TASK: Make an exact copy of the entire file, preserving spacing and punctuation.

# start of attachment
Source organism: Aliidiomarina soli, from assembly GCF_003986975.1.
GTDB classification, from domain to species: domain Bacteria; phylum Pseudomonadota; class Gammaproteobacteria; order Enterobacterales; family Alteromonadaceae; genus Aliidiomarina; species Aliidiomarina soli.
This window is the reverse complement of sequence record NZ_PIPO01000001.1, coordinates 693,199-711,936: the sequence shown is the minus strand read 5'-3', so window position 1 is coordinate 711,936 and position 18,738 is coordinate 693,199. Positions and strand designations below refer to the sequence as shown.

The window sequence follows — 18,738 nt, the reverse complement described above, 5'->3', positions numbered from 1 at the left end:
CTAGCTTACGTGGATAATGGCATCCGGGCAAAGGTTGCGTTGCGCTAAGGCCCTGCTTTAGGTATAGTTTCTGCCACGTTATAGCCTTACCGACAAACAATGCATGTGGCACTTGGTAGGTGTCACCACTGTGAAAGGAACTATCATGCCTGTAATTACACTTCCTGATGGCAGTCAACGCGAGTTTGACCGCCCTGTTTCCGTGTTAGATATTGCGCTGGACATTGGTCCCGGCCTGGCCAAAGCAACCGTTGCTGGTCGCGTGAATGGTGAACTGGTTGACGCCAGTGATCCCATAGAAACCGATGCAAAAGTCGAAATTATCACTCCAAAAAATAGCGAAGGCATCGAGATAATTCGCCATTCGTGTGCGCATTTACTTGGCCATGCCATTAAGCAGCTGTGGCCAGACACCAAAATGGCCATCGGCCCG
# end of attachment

Source organism: Aliidiomarina soli, from assembly GCF_003986975.1.
GTDB classification, from domain to species: domain Bacteria; phylum Pseudomonadota; class Gammaproteobacteria; order Enterobacterales; family Alteromonadaceae; genus Aliidiomarina; species Aliidiomarina soli.
This window is the reverse complement of sequence record NZ_PIPO01000001.1, coordinates 693,199-711,936: the sequence shown is the minus strand read 5'-3', so window position 1 is coordinate 711,936 and position 18,738 is coordinate 693,199. Positions and strand designations below refer to the sequence as shown.

The window sequence follows — 18,738 nt, the reverse complement described above, 5'->3', positions numbered from 1 at the left end:
CTAGCTTACGTGGATAATGGCATCCGGGCAAAGGTTGCGTTGCGCTAAGGCCCTGCTTTAGGTATAGTTTCTGCCACGTTATAGCCTTACCGACAAACAATGCATGTGGCACTTGGTAGGTGTCACCACTGTGAAAGGAACTATCATGCCTGTAATTACACTTCCTGATGGCAGTCAACGCGAGTTTGACCGCCCTGTTTCCGTGTTAGATATTGCGCTGGACATTGGTCCCGGCCTGGCCAAAGCAACCGTTGCTGGTCGCGTGAATGGTGAACTGGTTGACGCCAGTGATCCCATAGAAACCGATGCAAAAGTCGAAATTATCACTCCAAAAAATAGCGAAGGCATCGAGATAATTCGCCATTCGTGTGCGCATTTACTTGGCCATGCCATTAAGCAGCTGTGGCCAGACACCAAAATGGCCATCGGCCCG